Or so I thought.  Before long it reverted to its red alert, hot mess roots, with Scarlett (Clare Bowen) forsaking Gunnar (Sam Palladio) to hop into bed with her edgy but verbally abusive new music video director, the aptly named Damien, and Rayna (Connie Britton) being held at knifepoint by a stalker only to (MAJOR SPOILER ALERTS FROM HERE ON OUT) fall victim to yet another major car accident.  One second she's on the phone with Deacon (Charles Esten), then smash! -- the next, something plows into her.  It was so abrupt, so jarring, I jumped.

Rayna spends the next episode in the hospital.  At first, recovery seems in the cards.  Deacon asks her what she wants, and she glibly says, "A cheeseburger."  Ever the knight in shining armor, Deacon obliges, soon returning with the tasty treat.  But Rayna's fate is sealed when her dead mother appears in her hospital room and gently tells her to stop struggling with her new song because "maybe the song is finished."  Deacon is visibly shaken, pulling Rayna's doc aside to ask if it's normal for her to be seeing visions.  "Perfectly," she assures him, "it's just a side effect of the medication."  But Deacon knows different, and, it seems, so does Rayna.

For the rest of the hour, Rayna focuses on imparting wisdom to her nearest and dearest and saying goodbye, not only to them, but to us.  Rayna is the soul of "Nashville," and her life has touched the life of every other character, as evidenced by her full hospital room.  All too soon it's just Deacon, Maddie (Lennon Stella), and Daphne (Maisy Stella), singing the sweetly heartbreaking "A Life That's Good."  Rayna flutters her eyes . . . then closes them forever.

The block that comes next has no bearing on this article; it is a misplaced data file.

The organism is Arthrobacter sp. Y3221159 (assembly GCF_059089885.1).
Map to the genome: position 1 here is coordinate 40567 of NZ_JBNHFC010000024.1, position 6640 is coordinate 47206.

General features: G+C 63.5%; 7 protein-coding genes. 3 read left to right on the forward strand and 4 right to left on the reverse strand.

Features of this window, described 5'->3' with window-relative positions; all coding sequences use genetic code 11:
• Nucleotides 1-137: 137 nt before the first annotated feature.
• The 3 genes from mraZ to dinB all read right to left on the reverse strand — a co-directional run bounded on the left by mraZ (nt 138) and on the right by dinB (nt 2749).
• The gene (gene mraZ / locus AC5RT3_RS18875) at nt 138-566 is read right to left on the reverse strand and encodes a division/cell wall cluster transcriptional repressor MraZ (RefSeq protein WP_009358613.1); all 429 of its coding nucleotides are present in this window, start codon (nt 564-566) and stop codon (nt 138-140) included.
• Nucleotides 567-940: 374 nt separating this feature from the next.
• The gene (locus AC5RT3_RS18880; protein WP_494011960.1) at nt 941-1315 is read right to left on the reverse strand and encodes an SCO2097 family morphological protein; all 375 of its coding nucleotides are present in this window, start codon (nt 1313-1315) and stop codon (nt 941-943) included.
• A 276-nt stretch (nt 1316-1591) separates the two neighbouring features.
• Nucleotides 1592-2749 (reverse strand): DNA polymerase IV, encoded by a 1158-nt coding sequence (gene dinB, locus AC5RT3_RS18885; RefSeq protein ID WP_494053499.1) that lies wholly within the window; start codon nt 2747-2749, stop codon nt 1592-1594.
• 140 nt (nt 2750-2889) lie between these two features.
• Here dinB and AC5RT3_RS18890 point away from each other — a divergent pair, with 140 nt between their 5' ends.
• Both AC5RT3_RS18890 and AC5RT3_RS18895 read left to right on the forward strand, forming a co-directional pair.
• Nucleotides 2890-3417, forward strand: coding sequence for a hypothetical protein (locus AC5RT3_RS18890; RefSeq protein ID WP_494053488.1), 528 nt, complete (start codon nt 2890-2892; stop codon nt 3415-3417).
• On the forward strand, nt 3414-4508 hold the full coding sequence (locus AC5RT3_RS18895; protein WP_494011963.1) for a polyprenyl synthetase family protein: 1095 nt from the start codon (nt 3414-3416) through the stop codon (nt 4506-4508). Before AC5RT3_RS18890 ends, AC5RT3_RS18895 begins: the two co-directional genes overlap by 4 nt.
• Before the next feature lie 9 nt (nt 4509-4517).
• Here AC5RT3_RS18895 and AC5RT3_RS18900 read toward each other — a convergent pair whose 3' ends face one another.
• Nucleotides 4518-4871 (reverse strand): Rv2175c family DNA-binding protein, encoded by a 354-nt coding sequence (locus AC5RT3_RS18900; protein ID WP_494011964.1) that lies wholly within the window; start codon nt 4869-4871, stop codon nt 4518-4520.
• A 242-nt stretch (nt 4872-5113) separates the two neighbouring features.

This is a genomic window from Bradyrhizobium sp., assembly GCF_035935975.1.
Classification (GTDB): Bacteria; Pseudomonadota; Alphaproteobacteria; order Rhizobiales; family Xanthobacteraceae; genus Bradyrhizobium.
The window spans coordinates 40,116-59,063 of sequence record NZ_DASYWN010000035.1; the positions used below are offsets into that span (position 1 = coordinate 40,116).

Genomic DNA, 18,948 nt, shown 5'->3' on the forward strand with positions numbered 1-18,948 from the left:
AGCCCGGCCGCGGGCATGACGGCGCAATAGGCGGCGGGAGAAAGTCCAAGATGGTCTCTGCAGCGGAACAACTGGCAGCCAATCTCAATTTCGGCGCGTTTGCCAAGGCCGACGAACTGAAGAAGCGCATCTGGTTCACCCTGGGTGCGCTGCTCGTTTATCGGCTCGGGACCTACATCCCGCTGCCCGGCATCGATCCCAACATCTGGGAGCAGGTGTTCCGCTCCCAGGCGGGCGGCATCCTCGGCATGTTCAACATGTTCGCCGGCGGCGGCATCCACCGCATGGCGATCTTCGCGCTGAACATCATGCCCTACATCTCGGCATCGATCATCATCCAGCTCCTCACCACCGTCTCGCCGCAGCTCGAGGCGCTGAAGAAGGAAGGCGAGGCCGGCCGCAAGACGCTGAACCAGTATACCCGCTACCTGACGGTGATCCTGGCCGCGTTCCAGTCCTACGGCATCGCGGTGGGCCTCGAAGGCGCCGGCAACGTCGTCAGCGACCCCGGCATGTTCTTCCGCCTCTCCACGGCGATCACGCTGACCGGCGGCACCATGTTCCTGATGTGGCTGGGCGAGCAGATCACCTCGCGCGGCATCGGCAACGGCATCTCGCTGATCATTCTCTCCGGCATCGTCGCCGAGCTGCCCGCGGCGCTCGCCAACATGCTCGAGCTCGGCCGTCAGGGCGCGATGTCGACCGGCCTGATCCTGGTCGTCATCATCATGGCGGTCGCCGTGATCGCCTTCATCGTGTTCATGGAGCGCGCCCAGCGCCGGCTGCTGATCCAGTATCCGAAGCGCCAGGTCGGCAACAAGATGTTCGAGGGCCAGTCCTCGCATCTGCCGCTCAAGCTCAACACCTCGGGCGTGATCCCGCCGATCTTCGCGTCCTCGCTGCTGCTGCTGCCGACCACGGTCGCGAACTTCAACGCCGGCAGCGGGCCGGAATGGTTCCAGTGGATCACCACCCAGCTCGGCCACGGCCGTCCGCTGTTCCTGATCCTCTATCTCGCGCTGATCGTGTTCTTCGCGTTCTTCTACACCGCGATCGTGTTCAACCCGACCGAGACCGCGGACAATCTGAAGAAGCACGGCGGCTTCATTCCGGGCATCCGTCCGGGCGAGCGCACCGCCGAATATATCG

As character deaths go, this one was as sad as any country song worth its margarita.  A Google search confirmed the rumors that Connie Britton wanted to leave "Nashville," and that Rayna dying was the only way to make that happen and do Rayna justice.  Although it's perhaps unfair to attribute symbolism to a character's death when you know that said death was motivated by the actress's plans to leave the show, I couldn't help but think that Rayna James and Juliette Barnes traded places.  As in, Rayna's life was sacrificed so that Juliette's life could be saved.  And that Juliette, with all her Phoenix-rising-from-the-ashes insights, would one day flower into a full-fledged (albeit snarkier) Rayna.  

After all, the show must go on, even without its leading lady.  As showrunner Marshall Herskovitz pointed out in an interview with Entertainment Weekly, "Nashville" is, at its core, an ensemble story:

". . . the show of Nashville is a world, it's not about one person.  As great as Connie is and Rayna was, it was never just one person.  What people will find as they process their feelings -- and maybe fans will be angry at us or at her for this happening -- but they'll find the fabric of the show more than holds.  It's still this vibrant passionate creative world of people who live their lives in a way that has a fire beneath it."

Well put.  Nevertheless, "Nashville" won't be the same without Rayna's unique brand of guts, class, and grace.  

I'm just glad she got that cheeseburger.